"We have seen trillions of dollars go from working families to the top one-tenth of 1 percent," he told the crowd of 400 packed in the Warner Town Hall, while another 300 listened out on the lawn. "We should not have that kind of wealth inequality."
But with the stakes growing ever higher on the national stage, Sanders' campaign also appeared increasingly image-conscious. In Warner, as the audience filed into the town hall, a volunteer approached two twentysomething men. "Can I have you on the stage? I need some more young people," she told them.
They were among the group that provided a fresh-faced backdrop for Sanders as he delivered his subsequent, televised speech.
The candidate did not, as promised last month, explain Democratic socialism to his Saturday audiences; spokesman Michael Briggs said a speech on that subject is coming in the next few weeks. But along with decrying income inequality, Sanders made time to address related criticisms, emphasizing that his ideas aren't as out there as some suggest.
"It is not a radical idea to say that instead of cutting Social Security, we're going to raise Social Security," he preached in Warner. "It's not utopian to say that in the United States of America, we should join the rest of the industrialized world and guarantee health care as a right, not a privilege."
When an eighth-grader asked the candidate about school violence, Sanders seized on the chance to discuss gun control — and defend himself against rival Hillary Clinton. He thanked the kid for the question and argued that he stood up to gun lobbyists when he lost his 1988 bid for Congress and didn't change his position in 1990, the year he won. Then he came out fighting against Clinton's recent claim that he was sexist for saying she was shouting about gun violence. ("It's just when women talk, some people think we're shouting," Clinton said.)
"Sometimes my words have been mischaracterized," Sanders told the Warner audience, his own voice rising. "I have said that as a nation, we have got to stop shouting at each other on this issue, that I believe there is a broad consensus, not of everybody, but of the vast majority of the American people, for sensible and important gun-show legislation."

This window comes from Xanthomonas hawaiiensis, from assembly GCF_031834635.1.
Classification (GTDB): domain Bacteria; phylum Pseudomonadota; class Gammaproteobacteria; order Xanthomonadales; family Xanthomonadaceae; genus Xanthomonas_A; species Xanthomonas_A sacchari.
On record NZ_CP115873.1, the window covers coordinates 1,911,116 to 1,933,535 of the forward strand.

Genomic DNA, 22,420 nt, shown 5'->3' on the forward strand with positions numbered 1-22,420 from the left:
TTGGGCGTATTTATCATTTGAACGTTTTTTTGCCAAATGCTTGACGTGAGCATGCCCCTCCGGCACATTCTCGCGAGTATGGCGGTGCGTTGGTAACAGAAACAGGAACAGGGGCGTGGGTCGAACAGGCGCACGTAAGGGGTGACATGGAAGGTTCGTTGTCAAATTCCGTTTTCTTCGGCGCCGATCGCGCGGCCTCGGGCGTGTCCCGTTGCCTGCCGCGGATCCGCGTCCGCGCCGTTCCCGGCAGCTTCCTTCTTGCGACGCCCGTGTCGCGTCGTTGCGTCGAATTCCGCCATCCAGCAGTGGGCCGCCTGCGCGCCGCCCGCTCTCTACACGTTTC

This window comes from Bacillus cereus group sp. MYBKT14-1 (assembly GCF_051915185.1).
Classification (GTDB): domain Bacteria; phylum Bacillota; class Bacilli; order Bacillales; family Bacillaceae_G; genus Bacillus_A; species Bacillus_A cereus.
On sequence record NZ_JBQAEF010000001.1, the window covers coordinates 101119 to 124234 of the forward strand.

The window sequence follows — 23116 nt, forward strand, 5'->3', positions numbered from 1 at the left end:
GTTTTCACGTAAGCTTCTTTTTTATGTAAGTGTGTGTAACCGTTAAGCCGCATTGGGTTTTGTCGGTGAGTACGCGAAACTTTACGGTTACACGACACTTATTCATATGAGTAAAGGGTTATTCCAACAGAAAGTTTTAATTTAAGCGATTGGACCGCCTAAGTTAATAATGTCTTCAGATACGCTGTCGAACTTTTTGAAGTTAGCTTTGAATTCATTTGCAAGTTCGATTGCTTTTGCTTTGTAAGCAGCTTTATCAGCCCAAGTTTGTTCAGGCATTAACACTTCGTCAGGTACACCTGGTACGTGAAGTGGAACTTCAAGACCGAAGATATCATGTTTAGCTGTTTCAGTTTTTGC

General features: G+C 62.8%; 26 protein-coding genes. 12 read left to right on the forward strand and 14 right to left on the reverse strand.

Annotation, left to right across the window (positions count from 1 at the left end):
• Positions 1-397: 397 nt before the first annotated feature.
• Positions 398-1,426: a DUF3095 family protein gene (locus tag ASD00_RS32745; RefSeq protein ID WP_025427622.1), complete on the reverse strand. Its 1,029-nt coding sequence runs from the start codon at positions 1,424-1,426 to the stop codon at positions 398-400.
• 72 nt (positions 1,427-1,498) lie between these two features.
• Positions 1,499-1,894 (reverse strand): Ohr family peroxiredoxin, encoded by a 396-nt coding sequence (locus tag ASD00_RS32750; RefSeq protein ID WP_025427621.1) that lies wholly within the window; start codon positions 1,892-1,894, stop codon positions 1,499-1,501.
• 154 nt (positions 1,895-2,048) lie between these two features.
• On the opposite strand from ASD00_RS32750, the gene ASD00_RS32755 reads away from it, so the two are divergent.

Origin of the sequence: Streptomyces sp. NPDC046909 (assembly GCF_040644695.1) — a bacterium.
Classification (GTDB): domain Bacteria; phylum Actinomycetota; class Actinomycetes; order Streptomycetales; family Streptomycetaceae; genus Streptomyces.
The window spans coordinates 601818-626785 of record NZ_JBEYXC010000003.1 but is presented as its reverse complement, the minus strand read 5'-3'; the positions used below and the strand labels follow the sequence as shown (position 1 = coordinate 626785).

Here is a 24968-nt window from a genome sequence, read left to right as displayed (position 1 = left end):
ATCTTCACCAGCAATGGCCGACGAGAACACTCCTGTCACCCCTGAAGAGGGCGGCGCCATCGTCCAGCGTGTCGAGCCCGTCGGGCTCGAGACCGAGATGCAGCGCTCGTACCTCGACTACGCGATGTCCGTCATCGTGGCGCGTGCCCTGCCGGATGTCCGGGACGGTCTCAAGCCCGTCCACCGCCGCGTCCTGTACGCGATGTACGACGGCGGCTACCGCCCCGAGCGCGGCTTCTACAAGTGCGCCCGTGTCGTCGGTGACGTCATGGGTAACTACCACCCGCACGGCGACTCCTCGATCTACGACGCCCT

To many in the audience, Sanders was shouting all the right messages, with no need to tweak a word — or his personal style.
Alayna Josz introduced Sanders in Warner. She said politics had never mattered to her — a Champlain College alumna who grew up in in New Hampshire and returned there after graduation. "No politician seemed to share my views or even use words I understood," Josz said. "[Sanders] has changed everything for me."
Vermonters Arwen and Alex Farrell of Norwich crossed the border to hear the candidate in Lebanon, N.H., on Halloween evening. "I'm drowning in debt," Arwen Farrell said. "We both have multiple degrees. Our jobs don't pay enough."
As the young couple slipped out the door at the end of Sanders' speech, Farrell said she's been "amazed" at his campaign's success. In spite of Clinton's climb in the polls, she said, she has no sense that Sanders is fading.
Barbara Lurie of White River Junction also liked what she heard. "I believe in everything he believes in," she said, wearing a Sanders campaign sticker. But Sanders hadn't quite sealed the deal for Lurie — and it had nothing to do with his sense of humor.
"I'm a little worried whether he would be able to win the election," she said.
That night, after the crowd dispersed, Sanders zipped back to his home in Burlington's New North End. That's where WCAX caught him on camera, this time greeting trick-or-treaters — and a second set of grandchildren — at his own front door.